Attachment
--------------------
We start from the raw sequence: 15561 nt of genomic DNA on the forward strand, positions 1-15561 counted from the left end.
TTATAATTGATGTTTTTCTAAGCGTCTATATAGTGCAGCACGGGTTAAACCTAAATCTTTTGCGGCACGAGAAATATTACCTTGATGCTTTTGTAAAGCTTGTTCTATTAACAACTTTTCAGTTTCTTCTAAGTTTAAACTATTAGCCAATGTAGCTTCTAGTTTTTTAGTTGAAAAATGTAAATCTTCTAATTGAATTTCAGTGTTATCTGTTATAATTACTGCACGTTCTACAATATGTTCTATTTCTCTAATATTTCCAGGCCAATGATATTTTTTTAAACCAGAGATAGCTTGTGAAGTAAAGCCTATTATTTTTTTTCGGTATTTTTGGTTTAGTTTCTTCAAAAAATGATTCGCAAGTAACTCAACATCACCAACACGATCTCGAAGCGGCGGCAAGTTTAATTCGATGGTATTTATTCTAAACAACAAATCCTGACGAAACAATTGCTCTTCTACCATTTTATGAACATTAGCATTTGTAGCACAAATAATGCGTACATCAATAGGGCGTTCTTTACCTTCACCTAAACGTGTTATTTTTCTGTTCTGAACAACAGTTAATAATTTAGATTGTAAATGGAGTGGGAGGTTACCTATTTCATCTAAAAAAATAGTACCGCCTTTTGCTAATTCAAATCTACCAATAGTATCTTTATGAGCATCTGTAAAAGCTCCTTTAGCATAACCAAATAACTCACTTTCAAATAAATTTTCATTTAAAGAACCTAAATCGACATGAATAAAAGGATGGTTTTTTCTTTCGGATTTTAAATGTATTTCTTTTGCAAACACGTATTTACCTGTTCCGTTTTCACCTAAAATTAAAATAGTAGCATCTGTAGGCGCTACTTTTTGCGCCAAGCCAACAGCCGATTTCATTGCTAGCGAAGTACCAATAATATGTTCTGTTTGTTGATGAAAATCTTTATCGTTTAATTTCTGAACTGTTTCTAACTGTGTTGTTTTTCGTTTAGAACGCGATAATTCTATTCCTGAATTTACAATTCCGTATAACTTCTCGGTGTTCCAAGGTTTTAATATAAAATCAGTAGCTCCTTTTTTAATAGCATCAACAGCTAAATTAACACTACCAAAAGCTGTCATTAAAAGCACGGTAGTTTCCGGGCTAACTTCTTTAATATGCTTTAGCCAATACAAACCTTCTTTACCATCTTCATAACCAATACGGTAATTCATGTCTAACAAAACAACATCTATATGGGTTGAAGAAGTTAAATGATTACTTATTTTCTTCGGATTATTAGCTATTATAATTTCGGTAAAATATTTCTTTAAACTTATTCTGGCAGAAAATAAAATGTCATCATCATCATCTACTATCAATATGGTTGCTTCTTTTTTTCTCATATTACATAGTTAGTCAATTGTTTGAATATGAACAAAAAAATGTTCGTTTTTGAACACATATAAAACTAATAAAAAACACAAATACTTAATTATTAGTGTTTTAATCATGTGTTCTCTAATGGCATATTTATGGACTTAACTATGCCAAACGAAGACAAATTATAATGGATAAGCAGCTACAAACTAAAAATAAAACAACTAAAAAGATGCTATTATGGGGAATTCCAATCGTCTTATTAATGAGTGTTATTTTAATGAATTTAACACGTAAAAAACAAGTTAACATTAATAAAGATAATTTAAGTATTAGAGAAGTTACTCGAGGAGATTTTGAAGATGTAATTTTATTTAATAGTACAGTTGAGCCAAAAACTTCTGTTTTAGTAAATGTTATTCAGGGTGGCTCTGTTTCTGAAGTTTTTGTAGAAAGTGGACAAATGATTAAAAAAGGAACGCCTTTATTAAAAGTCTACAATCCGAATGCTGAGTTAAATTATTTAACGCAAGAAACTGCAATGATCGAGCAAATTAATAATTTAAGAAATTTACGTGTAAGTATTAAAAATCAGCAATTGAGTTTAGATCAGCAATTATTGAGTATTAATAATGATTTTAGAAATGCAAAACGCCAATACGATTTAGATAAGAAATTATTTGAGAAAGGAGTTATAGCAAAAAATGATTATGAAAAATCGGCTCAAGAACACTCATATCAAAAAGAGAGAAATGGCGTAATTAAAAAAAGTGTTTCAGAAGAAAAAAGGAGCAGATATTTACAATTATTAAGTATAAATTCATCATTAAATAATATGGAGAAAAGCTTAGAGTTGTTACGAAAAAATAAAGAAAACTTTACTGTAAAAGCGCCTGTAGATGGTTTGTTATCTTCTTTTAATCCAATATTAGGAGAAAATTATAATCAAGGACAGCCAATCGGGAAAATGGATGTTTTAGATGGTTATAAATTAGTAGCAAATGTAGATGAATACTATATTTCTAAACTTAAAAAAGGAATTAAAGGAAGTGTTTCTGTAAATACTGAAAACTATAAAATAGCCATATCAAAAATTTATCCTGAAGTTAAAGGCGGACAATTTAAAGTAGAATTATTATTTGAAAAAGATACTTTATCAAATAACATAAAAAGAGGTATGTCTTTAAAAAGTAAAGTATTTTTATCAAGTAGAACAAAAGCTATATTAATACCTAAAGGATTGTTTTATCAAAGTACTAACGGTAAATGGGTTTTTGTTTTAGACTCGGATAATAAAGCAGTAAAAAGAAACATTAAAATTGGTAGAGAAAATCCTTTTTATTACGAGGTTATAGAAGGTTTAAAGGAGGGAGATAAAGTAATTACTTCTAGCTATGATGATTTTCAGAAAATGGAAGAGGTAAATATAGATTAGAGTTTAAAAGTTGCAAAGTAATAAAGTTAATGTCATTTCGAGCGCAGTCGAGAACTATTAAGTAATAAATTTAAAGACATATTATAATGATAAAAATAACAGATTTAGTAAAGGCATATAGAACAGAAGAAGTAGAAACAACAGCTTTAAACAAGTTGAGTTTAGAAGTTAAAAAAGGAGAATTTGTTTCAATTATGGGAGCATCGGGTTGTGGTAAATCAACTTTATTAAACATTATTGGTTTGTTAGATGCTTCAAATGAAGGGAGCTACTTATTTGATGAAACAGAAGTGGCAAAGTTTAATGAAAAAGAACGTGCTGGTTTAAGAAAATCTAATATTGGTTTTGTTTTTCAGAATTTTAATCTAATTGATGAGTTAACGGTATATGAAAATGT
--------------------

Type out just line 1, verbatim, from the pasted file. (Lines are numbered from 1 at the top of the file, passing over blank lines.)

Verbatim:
We start from the raw sequence: 15561 nt of genomic DNA on the forward strand, positions 1-15561 counted from the left end.